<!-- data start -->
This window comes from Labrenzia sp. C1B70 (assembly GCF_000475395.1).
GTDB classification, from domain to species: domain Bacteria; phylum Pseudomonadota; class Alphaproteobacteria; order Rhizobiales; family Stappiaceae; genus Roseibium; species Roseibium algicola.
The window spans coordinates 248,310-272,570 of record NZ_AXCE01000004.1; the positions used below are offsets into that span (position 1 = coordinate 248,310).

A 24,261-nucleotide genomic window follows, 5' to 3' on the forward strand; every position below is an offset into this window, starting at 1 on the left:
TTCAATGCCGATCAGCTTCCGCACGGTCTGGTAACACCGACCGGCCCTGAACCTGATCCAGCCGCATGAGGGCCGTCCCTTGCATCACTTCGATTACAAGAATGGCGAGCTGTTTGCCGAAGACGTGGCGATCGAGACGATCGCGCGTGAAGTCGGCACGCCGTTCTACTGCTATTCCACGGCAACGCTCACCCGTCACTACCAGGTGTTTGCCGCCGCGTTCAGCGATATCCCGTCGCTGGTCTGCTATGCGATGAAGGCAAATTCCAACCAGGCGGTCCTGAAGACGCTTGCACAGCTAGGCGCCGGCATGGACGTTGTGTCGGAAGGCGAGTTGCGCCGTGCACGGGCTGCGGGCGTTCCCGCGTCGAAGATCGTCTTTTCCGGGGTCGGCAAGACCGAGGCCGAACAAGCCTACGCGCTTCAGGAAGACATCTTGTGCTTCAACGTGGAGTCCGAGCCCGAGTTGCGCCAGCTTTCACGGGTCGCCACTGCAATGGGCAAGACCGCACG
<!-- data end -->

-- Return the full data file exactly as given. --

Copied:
This window comes from Labrenzia sp. C1B70 (assembly GCF_000475395.1).
GTDB classification, from domain to species: domain Bacteria; phylum Pseudomonadota; class Alphaproteobacteria; order Rhizobiales; family Stappiaceae; genus Roseibium; species Roseibium algicola.
The window spans coordinates 248,310-272,570 of record NZ_AXCE01000004.1; the positions used below are offsets into that span (position 1 = coordinate 248,310).

A 24,261-nucleotide genomic window follows, 5' to 3' on the forward strand; every position below is an offset into this window, starting at 1 on the left:
TTCAATGCCGATCAGCTTCCGCACGGTCTGGTAACACCGACCGGCCCTGAACCTGATCCAGCCGCATGAGGGCCGTCCCTTGCATCACTTCGATTACAAGAATGGCGAGCTGTTTGCCGAAGACGTGGCGATCGAGACGATCGCGCGTGAAGTCGGCACGCCGTTCTACTGCTATTCCACGGCAACGCTCACCCGTCACTACCAGGTGTTTGCCGCCGCGTTCAGCGATATCCCGTCGCTGGTCTGCTATGCGATGAAGGCAAATTCCAACCAGGCGGTCCTGAAGACGCTTGCACAGCTAGGCGCCGGCATGGACGTTGTGTCGGAAGGCGAGTTGCGCCGTGCACGGGCTGCGGGCGTTCCCGCGTCGAAGATCGTCTTTTCCGGGGTCGGCAAGACCGAGGCCGAACAAGCCTACGCGCTTCAGGAAGACATCTTGTGCTTCAACGTGGAGTCCGAGCCCGAGTTGCGCCAGCTTTCACGGGTCGCCACTGCAATGGGCAAGACCGCACG